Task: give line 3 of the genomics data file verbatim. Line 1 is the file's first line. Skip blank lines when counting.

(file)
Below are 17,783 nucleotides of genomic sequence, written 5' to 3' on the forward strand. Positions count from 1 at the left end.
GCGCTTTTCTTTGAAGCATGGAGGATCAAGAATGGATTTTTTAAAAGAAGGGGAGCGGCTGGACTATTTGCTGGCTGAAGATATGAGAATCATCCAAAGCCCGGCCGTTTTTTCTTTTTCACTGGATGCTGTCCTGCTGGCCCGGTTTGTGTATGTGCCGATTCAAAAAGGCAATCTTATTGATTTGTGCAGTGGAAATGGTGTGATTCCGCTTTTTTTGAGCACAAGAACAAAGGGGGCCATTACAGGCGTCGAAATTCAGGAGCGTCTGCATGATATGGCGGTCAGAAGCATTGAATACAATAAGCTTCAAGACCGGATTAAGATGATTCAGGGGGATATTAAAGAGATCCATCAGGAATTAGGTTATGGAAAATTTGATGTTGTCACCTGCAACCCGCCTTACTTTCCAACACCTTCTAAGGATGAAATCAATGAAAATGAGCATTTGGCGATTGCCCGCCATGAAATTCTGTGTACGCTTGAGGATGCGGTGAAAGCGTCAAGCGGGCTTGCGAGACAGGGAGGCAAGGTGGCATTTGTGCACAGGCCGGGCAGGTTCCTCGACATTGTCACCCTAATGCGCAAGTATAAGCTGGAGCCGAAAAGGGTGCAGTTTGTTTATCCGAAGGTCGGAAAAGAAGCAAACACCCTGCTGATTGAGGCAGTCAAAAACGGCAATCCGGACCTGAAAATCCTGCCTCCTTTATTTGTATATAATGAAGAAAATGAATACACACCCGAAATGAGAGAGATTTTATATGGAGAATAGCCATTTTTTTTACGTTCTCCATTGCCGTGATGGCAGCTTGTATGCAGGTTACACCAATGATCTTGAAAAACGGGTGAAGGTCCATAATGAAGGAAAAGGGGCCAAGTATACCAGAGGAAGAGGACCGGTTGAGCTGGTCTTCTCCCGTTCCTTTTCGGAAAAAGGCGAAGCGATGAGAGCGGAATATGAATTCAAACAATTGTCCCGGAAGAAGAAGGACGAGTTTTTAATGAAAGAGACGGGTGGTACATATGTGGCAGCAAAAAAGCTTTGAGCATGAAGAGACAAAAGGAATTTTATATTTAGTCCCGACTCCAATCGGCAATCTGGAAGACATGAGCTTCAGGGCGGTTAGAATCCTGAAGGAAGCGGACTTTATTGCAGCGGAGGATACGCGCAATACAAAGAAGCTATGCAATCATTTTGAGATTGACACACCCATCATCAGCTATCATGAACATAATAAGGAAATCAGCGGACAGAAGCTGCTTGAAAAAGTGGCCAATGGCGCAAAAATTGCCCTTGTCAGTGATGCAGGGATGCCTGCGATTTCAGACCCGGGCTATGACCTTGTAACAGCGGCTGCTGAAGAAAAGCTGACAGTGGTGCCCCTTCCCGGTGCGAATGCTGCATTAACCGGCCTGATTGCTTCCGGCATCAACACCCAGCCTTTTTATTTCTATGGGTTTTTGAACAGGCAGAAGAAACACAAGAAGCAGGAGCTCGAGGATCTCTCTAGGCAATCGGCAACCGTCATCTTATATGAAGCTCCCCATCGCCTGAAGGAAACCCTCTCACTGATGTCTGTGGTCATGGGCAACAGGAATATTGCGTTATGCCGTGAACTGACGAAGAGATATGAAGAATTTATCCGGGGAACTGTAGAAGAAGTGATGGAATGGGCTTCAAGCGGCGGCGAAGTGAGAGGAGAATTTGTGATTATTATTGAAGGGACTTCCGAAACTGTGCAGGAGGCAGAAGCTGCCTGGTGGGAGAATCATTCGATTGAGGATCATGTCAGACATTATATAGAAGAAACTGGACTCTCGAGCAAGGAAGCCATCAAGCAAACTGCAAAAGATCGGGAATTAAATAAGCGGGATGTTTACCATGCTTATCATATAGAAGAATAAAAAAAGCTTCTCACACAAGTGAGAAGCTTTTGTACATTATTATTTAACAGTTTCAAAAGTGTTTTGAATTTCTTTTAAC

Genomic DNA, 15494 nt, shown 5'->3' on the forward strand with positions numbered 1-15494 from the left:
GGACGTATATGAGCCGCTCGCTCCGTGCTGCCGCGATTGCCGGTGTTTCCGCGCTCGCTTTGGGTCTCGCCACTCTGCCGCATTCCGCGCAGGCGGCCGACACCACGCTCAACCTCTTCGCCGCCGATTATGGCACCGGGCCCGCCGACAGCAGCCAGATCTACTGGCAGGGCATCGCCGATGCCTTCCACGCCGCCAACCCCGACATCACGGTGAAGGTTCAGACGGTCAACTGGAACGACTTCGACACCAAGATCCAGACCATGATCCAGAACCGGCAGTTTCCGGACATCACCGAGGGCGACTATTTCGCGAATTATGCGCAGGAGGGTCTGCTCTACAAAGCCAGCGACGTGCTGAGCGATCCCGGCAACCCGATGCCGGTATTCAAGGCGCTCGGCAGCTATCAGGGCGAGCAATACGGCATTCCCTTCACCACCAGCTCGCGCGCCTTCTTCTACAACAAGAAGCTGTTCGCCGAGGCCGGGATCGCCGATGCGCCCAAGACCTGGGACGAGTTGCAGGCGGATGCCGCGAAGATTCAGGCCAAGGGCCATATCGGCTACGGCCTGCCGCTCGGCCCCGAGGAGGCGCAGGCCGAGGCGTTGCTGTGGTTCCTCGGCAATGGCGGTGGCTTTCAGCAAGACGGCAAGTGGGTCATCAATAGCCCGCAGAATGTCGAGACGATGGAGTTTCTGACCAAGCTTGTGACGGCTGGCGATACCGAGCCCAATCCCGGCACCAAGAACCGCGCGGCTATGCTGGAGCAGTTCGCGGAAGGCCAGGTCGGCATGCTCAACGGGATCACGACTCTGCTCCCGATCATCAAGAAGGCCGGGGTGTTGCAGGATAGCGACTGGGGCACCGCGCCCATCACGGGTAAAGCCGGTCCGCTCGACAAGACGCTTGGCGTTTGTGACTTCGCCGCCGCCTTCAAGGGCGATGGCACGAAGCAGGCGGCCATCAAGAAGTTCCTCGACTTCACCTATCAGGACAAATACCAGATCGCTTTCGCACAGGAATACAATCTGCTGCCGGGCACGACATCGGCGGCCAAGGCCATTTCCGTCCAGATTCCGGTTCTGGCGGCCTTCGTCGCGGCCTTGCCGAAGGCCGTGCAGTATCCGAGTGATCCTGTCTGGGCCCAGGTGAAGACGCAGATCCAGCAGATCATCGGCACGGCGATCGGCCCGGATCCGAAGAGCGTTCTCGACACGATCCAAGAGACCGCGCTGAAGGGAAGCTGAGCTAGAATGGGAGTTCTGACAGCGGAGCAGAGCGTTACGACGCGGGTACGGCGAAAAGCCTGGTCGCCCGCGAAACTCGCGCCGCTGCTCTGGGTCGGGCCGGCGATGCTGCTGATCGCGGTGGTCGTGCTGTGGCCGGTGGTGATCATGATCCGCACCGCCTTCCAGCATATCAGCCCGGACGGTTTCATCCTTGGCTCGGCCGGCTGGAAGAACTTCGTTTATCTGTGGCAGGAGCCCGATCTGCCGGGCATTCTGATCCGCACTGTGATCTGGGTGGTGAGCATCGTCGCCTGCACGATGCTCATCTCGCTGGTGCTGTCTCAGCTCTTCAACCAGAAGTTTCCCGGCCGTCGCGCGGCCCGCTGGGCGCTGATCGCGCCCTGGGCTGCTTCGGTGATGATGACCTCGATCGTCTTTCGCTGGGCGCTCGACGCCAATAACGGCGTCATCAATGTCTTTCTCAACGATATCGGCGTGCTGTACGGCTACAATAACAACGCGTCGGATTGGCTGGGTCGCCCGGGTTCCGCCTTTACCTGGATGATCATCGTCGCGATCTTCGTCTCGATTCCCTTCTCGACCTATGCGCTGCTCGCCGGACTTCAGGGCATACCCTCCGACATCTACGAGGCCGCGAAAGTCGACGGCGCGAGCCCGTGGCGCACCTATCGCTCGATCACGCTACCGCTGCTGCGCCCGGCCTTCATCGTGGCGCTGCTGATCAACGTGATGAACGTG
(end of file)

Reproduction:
Genomic DNA, 15494 nt, shown 5'->3' on the forward strand with positions numbered 1-15494 from the left: